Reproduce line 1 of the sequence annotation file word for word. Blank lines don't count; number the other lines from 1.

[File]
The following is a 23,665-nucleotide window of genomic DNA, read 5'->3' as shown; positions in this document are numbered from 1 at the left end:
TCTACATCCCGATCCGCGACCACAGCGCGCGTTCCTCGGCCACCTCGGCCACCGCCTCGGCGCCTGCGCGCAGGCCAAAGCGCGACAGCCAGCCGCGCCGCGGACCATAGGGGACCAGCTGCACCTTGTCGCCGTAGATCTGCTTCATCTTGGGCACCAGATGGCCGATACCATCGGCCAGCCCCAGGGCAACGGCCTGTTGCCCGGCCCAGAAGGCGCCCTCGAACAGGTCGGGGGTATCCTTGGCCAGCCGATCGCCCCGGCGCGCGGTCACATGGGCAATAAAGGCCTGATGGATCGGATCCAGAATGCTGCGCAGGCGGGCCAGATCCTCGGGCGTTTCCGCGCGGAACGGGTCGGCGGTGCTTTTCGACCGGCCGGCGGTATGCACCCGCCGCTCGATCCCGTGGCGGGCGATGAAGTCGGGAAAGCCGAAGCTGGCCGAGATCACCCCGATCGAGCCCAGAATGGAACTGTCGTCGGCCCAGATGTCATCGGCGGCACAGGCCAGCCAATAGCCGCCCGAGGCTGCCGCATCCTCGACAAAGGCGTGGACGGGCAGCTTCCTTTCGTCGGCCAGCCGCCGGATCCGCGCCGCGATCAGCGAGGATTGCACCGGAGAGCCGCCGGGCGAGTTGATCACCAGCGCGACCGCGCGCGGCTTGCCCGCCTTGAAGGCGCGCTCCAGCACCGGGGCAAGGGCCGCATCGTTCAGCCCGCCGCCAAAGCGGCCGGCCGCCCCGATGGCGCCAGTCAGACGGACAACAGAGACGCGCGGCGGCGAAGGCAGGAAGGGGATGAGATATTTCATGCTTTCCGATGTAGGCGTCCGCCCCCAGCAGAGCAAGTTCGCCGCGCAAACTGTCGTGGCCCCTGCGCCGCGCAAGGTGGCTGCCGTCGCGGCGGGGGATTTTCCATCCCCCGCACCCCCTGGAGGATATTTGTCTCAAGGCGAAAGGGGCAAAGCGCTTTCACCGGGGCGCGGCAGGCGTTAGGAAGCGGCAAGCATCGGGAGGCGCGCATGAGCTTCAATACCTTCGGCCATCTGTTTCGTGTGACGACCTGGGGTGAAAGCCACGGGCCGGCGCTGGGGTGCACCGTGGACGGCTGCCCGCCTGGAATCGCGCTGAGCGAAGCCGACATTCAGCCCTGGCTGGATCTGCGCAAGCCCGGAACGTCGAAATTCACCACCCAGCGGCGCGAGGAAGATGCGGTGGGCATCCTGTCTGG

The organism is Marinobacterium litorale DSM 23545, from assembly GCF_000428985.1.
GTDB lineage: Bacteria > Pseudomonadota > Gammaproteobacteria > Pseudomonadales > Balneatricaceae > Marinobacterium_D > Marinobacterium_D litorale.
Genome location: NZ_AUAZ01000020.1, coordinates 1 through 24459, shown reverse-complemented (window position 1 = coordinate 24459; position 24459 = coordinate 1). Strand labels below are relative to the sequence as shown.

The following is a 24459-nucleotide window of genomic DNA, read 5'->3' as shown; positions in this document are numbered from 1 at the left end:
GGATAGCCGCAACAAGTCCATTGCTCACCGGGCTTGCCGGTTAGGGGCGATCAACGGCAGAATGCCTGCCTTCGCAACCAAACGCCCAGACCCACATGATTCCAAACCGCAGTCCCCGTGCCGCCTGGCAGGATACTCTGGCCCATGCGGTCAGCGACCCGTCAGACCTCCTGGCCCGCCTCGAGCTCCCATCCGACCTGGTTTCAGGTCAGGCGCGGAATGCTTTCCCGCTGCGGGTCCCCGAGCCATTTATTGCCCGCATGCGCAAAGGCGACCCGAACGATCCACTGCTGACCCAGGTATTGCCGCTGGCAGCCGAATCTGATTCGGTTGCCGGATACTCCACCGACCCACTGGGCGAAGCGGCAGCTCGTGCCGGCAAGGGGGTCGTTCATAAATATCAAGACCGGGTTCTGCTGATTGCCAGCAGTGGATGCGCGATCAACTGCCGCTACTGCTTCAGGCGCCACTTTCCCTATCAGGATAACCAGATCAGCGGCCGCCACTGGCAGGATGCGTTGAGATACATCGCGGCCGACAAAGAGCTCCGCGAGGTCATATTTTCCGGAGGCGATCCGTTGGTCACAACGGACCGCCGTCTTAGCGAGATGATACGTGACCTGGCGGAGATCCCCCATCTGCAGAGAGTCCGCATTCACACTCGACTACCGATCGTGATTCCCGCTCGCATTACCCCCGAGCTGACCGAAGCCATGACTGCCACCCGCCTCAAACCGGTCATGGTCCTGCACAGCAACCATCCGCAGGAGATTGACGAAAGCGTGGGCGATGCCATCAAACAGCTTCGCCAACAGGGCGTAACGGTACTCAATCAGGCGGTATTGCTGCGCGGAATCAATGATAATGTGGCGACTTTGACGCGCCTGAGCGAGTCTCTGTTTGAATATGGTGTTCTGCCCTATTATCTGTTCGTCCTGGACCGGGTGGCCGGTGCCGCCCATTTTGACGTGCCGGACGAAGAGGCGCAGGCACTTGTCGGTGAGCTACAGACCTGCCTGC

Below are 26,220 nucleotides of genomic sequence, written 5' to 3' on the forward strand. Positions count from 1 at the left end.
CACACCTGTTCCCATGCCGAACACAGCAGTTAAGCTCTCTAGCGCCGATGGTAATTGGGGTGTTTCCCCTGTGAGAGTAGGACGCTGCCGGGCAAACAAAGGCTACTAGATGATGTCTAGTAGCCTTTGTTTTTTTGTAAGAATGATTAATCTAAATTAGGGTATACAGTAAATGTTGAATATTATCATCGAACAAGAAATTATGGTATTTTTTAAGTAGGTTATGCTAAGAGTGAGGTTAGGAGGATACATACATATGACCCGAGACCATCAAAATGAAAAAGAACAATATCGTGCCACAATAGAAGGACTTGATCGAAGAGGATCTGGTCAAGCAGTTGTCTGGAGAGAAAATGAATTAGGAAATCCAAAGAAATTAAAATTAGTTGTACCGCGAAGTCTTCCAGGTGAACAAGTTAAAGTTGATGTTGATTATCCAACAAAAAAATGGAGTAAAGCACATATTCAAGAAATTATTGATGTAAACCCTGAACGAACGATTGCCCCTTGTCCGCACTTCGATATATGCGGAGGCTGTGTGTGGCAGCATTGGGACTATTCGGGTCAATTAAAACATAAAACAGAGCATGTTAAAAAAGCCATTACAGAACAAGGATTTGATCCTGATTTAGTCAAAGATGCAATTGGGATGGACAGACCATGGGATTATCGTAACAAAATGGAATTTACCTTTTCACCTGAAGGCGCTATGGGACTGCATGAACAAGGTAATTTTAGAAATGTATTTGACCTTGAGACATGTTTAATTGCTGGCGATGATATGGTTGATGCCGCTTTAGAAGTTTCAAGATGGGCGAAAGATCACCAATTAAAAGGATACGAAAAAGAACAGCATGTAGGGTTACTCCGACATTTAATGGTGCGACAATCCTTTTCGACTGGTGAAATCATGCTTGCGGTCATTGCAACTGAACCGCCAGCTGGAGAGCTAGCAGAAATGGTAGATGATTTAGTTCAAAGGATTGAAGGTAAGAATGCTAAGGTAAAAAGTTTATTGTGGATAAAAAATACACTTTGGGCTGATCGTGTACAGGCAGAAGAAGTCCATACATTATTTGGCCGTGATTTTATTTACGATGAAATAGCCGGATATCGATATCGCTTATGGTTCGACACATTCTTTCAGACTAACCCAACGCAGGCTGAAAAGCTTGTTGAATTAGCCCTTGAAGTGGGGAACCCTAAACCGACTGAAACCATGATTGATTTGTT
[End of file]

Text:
The following is a 23,665-nucleotide window of genomic DNA, read 5'->3' as shown; positions in this document are numbered from 1 at the left end: